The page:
The eldest of the racing brothers — Sherman, Cecil, Layman and John A. — Sherman Utsman made 21 starts in the NASCAR Cup Series and posted nine top-10 finishes. His best result was a fifth at the Chattanooga’s Boyd Speedway where he finished one position behind pole-sitter Richard Petty, who was driving the No. 42 Plymouth.
A year earlier, Utsman finished ninth in the inaugural Bristol race, which also featured his uncle Dub and brother Layman.
Injured two years earlier at Johnson City’s Sportsman Speedway and told not to race again, Sherman Utsman made the event at Bristol his first race back and his only Cup race that season. He made a career-high 12 Cup starts in 1962 and had four top-10 finishes.
Utsman had top-10 finishes in his final three Cup starts in 1963. He survived another serious accident in 1966 when his car sailed over a guardrail at Kingsport Speedway and crashed at the bottom of a 60-foot embankment. Layman Utsman won the race, while Sherman was unconscious and taken to the intensive care unit at Holston Valley Hospital.
In a 2007 interview with Times News reporter Jeff Bobo, Utsman said he started building race cars for drivers at Bluff City’s Highland Park in 1946 when he was only 14 years old, but his father, John Utsman Sr., wouldn’t allow him to compete as a driver until five years later.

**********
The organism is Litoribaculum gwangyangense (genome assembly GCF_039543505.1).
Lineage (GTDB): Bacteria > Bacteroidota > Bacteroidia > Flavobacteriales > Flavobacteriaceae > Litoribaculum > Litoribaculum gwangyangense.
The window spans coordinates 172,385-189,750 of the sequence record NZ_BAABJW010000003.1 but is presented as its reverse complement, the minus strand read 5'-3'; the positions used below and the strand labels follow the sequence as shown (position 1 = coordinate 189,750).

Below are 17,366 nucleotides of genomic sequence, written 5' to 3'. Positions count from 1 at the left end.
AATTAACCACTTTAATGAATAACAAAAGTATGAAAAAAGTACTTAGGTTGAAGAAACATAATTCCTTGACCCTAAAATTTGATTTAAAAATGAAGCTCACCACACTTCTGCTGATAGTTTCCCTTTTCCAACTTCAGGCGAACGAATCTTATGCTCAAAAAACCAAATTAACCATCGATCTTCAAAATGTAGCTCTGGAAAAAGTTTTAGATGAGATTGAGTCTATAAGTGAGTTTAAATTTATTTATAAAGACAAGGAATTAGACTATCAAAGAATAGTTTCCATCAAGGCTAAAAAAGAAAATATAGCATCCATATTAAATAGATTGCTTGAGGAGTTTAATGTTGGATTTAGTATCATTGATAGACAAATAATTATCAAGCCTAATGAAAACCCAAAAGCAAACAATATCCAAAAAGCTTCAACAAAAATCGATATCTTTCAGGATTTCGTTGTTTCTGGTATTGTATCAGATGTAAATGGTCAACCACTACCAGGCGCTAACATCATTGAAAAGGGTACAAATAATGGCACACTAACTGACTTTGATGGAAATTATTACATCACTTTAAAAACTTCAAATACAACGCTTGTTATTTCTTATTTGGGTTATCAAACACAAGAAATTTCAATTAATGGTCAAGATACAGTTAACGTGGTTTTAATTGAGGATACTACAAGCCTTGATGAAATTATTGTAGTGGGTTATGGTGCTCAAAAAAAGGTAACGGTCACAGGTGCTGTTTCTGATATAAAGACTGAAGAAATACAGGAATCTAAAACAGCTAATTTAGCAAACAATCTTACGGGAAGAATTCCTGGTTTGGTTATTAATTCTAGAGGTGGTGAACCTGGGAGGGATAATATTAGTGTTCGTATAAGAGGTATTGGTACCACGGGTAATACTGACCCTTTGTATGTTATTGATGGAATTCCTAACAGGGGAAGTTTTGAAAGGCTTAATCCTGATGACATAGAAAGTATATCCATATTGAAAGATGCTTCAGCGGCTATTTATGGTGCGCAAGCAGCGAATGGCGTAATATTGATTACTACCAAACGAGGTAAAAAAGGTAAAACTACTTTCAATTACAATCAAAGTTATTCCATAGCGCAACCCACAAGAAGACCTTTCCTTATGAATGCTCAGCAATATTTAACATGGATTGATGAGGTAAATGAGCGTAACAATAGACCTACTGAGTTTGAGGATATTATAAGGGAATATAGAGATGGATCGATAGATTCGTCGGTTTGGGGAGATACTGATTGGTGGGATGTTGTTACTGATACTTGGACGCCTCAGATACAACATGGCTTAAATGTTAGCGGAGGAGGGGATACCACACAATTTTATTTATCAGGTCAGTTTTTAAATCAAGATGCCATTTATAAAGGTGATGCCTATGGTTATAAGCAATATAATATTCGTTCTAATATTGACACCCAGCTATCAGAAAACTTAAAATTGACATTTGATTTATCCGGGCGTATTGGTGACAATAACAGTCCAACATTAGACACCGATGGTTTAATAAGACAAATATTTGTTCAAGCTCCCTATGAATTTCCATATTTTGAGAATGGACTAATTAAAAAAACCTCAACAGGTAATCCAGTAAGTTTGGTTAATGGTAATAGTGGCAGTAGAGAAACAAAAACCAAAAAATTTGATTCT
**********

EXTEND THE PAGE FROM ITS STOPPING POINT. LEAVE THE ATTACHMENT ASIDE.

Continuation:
“The old man who owned the track begged Daddy to please let me drive for him, and Daddy wouldn’t let me,” Sherman Utsman recalled. “I didn’t start driving until I was 19 at Morristown Speedway. Then I won the first race they ever held at Greeneville, Tennessee. Then I won the track championship at Morristown in 1952.”
Utsman, a military veteran, also won a USAC Stock Car race at Knoxville’s Broadway Speedway in 1957, a race in which Jerry Unser, the older brother of Indianapolis 500 champions Al and Bobby Unser, started from the pole.
Utsman had a varied racing career, finishing second in the 1959 USAC Road Racing Championship in Illinois, and also racing in the NASCAR Modified Series.